Saturday, April 9, 2016

H: Hoarders

I visit my parent's place once in every one and half years or so. And every time I visit, the one thing that stands out to me is how little things have changed. Although people seemed to have changed, the home I grew up in seems eerily much the same, just as I had left it some 10 years ago. The old sofa with a 'new look', the furniture, the same books and many other same possessions. Not that the house hasn't acquired new stuff, it has. So much so that there is hardly any place to move anything around. But the older stuff like our books,  an old sewing machine which has seen better days, cassette tapes, an old computer and so many things that are hardly even touched any more are sitting firmly in their positions, knowing fully well that this family loves to hoard. And then I've noticed the same phenomenon repeat in my in-laws place as well. So, obviously it's not a trait exclusive to my family.

In the recent past, I have started to de-clutter my life and mainly my possessions. I was reading up on the KonMari method of de-cluttering and some things in the book suddenly made a lot of sense to me.  I guess the take-home message in that book is that every single thing in our life has a purpose, and once that purpose is served, we must learn to let it go. So, I am trying to practise that in earnest, letting go of things that I don't need/use or in Marie Kondo's terminology, 'doesn't spark joy'. More details on that process in another post but for now, I generally look at things and then in my head, decide whether things should stay or go.

I think we have some sort of inbuilt mechanism that tells us to hang on to something for as long as we can. I think we are wired like that since we are babies. I look at Pickles hanging on to little parts of his broken toys, a once-upon-a-time-loved train carriage, a lion with a severed leg, a three-wheeled car. I tell him lets throw this and he wont have any of it. I tried to put it away and thought he wouldn't notice if it is gone, but notice he did and kicked up such a fuss that I eventually caved. Since even babies are such hoarders, what hope do we adults have. R is such a hoarder and refuses to get rid of anything. I finally put my foot down and started to de-clutter my home anyway. I was proud of what I had accomplished but imagine my surprise when I saw the nanny G holding on to some of the stuff in her already small room. Turns out she's an even bigger hoarder. I only figured this out when we were moving to the new place and suddenly so many things that I'd thought I'd actually gotten rid of started showing up. More so when G told me that she didn't have enough boxes to put all her stuff in, although she had came to live with us with one small suitcase a couple of years ago. And since then, I've had to give her explicit instructions to get rid of stuff.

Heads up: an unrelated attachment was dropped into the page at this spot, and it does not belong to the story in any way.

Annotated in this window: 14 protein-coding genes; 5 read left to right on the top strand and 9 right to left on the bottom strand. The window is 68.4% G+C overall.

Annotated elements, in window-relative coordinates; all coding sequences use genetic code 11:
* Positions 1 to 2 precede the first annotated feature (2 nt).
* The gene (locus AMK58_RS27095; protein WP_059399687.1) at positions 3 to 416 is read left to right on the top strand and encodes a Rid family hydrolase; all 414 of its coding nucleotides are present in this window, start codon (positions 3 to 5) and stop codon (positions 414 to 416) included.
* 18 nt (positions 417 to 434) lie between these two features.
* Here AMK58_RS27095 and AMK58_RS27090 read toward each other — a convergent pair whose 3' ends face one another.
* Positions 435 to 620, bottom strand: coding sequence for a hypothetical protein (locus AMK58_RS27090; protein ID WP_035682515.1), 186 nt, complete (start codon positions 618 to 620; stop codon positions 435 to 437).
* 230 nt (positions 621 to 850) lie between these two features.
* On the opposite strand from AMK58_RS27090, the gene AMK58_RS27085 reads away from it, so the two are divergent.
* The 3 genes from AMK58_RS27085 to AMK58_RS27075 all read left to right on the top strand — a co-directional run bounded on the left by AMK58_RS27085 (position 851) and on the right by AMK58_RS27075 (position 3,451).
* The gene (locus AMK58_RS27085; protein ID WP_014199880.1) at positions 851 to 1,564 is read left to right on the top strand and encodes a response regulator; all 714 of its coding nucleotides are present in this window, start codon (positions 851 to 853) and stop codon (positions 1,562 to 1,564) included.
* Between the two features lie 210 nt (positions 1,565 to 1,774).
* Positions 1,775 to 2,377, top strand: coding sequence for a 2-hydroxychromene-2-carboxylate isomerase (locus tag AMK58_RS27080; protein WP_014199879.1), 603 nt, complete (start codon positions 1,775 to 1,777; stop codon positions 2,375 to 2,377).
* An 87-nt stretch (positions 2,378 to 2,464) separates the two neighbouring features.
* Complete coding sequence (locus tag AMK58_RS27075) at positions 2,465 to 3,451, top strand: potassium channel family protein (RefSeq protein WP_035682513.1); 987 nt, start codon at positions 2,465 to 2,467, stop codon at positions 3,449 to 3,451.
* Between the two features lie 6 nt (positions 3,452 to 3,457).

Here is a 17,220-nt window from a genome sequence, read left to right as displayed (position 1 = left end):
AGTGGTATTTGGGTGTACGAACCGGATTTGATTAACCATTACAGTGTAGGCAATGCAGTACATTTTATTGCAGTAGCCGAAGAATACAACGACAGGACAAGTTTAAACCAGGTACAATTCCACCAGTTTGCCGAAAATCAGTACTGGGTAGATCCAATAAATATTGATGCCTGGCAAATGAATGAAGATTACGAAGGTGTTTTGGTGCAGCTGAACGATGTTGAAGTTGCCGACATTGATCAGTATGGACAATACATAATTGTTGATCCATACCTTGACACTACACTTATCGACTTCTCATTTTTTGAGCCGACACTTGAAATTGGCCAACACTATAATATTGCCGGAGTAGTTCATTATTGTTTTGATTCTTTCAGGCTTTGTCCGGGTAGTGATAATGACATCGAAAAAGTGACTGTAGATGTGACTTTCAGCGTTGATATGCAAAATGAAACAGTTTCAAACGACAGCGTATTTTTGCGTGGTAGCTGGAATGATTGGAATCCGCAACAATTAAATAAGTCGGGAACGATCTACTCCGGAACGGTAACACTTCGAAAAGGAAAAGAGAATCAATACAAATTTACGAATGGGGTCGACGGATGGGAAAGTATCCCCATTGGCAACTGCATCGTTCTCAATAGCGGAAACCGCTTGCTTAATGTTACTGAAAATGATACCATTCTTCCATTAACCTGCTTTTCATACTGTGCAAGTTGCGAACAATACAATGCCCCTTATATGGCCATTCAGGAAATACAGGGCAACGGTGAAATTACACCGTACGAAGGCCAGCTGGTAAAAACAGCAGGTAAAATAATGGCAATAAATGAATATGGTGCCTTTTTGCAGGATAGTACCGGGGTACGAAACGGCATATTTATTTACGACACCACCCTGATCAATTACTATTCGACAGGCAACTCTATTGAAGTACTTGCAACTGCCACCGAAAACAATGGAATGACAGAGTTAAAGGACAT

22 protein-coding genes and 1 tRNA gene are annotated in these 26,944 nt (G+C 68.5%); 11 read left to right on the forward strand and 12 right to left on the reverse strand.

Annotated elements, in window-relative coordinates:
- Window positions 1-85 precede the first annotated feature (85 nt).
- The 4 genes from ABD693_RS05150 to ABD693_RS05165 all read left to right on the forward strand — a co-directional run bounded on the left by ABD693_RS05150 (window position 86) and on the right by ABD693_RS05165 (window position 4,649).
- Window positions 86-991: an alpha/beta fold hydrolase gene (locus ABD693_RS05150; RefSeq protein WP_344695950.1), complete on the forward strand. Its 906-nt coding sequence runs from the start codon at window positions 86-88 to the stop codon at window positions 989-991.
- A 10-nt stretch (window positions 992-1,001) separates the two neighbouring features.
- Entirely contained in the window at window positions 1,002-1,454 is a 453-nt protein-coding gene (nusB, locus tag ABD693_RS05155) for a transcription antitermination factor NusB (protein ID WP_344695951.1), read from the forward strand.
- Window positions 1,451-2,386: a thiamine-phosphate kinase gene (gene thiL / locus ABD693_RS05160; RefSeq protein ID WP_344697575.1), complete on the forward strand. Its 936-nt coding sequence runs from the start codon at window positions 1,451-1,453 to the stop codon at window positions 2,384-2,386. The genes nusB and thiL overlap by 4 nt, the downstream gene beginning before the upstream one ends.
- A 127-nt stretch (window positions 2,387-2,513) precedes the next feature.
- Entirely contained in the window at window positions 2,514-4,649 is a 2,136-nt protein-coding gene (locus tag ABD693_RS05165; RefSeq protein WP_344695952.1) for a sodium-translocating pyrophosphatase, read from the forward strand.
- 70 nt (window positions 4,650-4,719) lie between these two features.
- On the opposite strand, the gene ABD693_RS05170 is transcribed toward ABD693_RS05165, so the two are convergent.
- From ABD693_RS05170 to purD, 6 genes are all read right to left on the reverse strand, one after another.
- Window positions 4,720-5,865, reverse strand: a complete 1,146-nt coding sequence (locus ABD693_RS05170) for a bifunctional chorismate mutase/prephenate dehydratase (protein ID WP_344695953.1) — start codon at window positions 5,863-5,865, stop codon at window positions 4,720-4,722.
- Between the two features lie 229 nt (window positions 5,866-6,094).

I read somewhere that the average person owns about 10,000 things in his lifetime. And I thought, wow, that's a lot! But looking around, I guess it's really not that hard to believe. The article also said the lesser possessions you have, the happier you are. I don't know how true that is but if we all stop hoarding, maybe there will be more stuff to go around for all the people who really have nothing.And maybe that will mean more happier people.

No comments: